Working with data these days seems to be all about metrics, measurements, and numbers. Healthcare data of course is no exception, just think of the many different contexts of numeric values possible in the MEDITECH EHR: lab test results, patient counts, drug dosages, account balances and budgets – the list is long. Fortunately, SQL Server gives us some tools to work with and manipulate numeric values to the sometimes very precise formats we need in a clinical context.
Thanks to Acmeware consultants Geoff Grouten and Joe Adams for this blog content!
Using the ROUND function
We often need to round whole or decimal numbers to a certain length. And while we think in terms of rounding up or down, when using the T-SQL ROUND system function, we have to think a little more specifically: to what length (or precision) do we want to round (the number of decimal places), and do we want to round the number to the specified length, or merely truncate any numbers beyond it? I'll provide examples in a moment, but here's the syntax of the ROUND function, directly from Microsoft:
ROUND ( numeric_expression , length [ ,function ] )
You can see that the ROUND function takes two or three arguments: the numeric_expression is the value you're working with (typically, a field name or calculated value from your dataset) and is required; length specifies the precision to which you wish to round the numeric_expression relative to a decimal point and can be specified as a positive or negative number (depending on which side of the decimal point you're working). Finally, the optional function argument is specified as 0 or 1 (not including this third argument is the same as specifying 0). This is the part that can catch you out; when don't include it or use 0, the numeric_expression is rounded; when you use 1, it is truncated at the specified length. Let's see how this works.
Look at how our numeric_expression of 1.526 is represented based on the length and function - you can see the difference between rounding and truncating quite clearly. An example I can provide from a client of ours is from pharmacy medication dosages and dispensing forms: a patient is prescribed a total of 4.5mg of melatonin. The melatonin tablets are 3mg each, so how many should be given? If we're not careful with the ROUND function and don't specify the correct length, we can wind up rounding to 2, when in fact we should give 1.5 tablets for the correct total dosage.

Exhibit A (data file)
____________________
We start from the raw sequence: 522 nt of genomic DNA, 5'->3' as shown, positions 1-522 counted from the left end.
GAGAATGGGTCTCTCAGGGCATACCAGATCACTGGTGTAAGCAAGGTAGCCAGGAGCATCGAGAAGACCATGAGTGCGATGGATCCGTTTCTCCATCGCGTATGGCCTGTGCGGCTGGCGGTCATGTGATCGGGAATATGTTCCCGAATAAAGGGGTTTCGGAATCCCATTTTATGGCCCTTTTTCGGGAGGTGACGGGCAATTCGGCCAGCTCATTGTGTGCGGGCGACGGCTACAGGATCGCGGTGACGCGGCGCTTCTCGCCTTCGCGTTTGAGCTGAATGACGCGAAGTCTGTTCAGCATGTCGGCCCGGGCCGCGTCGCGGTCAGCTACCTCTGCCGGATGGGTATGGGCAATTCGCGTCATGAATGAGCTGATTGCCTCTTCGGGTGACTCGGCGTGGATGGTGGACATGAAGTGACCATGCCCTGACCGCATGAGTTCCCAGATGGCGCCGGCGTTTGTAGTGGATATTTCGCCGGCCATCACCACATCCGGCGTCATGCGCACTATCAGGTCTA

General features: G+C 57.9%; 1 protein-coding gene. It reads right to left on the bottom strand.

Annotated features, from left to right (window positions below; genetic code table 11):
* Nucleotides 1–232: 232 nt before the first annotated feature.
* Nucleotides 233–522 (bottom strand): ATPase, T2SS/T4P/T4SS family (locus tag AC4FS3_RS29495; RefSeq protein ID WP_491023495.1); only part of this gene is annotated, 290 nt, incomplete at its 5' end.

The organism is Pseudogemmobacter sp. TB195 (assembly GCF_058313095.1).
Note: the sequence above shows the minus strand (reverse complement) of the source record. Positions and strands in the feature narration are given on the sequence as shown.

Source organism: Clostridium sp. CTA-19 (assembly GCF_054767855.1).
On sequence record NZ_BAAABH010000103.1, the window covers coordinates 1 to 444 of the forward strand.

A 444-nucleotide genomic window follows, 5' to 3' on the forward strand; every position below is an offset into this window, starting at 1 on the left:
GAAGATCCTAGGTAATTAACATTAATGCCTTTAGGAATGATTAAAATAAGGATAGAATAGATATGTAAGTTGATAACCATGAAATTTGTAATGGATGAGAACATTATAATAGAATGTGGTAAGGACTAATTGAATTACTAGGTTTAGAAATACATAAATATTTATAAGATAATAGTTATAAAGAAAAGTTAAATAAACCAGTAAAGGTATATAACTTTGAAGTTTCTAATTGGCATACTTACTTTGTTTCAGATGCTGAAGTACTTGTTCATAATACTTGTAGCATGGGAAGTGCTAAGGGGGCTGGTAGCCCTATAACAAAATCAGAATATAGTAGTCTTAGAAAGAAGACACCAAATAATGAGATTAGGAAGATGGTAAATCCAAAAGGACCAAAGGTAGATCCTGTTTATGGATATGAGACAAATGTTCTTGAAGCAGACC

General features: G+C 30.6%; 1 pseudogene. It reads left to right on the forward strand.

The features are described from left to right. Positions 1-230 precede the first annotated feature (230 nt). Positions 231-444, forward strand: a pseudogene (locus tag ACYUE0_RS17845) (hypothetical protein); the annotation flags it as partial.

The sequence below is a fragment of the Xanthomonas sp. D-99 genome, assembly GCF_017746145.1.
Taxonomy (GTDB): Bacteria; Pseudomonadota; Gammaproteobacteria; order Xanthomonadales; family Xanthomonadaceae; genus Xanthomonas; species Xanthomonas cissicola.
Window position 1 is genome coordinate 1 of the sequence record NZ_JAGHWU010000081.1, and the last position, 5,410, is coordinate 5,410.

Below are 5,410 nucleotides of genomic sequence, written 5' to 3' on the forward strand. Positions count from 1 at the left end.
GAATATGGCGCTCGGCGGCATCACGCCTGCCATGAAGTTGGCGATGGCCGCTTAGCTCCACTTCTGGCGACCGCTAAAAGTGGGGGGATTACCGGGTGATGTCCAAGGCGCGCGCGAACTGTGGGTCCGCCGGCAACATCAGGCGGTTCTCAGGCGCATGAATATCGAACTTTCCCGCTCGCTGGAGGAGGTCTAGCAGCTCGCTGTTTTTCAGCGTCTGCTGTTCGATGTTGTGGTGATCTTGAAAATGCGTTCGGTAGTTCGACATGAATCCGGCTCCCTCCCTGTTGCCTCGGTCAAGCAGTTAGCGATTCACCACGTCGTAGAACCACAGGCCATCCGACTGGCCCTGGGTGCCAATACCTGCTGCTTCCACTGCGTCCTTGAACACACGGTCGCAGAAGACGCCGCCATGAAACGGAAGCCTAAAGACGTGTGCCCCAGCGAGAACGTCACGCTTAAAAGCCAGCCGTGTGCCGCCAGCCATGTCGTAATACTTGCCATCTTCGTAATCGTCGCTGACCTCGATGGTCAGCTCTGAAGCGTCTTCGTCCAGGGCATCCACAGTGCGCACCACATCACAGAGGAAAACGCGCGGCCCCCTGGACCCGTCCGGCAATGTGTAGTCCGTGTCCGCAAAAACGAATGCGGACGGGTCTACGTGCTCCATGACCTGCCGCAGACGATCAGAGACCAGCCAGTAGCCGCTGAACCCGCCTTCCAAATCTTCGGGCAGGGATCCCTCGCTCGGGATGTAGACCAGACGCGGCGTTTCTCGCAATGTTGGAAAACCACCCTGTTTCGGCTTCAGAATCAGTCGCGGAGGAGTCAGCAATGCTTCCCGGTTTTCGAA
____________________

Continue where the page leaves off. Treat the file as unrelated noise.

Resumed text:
The float and decimal data types
Speaking of decimals, this reminds us that when working with numbers in SQL Server we should always keep in mind the underlying data types for table columns, or those that we define when using system or user-defined functions. Two numeric data types that we see often in use by Data Repository tables are float and decimal. These two data types are similar in that we can use them when we need to calculate or otherwise interact with non-whole numbers (that is, numbers with decimals). However they behave very differently by design in terms of precision: float values are approximate, whereas the decimal data type (which is synonymous with the numeric data type) is exact, in that you can specify the precision and scale. (For more on these and other data types in SQL Server, see Microsoft's Learn pages.)
Let's look at how these data types behave. In the sample below, we declare four variables: the numbers 0.1 and 0.2, but doing so as both float (@f1 and @f2) and decimal (@d1 and @d2) data types:
Now let's compare some results after seeing how SQL Server handles adding the variables together and comparing them. In lines 10-11, you can see we're adding 0.1 and 0.2 together, as both float and decimal datatypes; the first 2 columns in the results show they appear to be the same value (.03 and 0.300). However in lines 12-13, we use a CASE statement to determine if each set of variables added together returns a value of 0.3 - and in the case of float, it does not. To our eyes it does, but behind the scenes in SQL it does not, because the underlying data type is approximate, and handled differently for this operation.
So why use the float data type at all? In theory, what it lacks in precision, it in fact can accommodate a greater range of possible values than decimal. In practice however, we'll never encounter the extreme ranges of those values in a MEDITECH environment, so it's safe to avoid the float data type. (For an excellent and more technical discussion on this topic, see the Learn SQL blog.)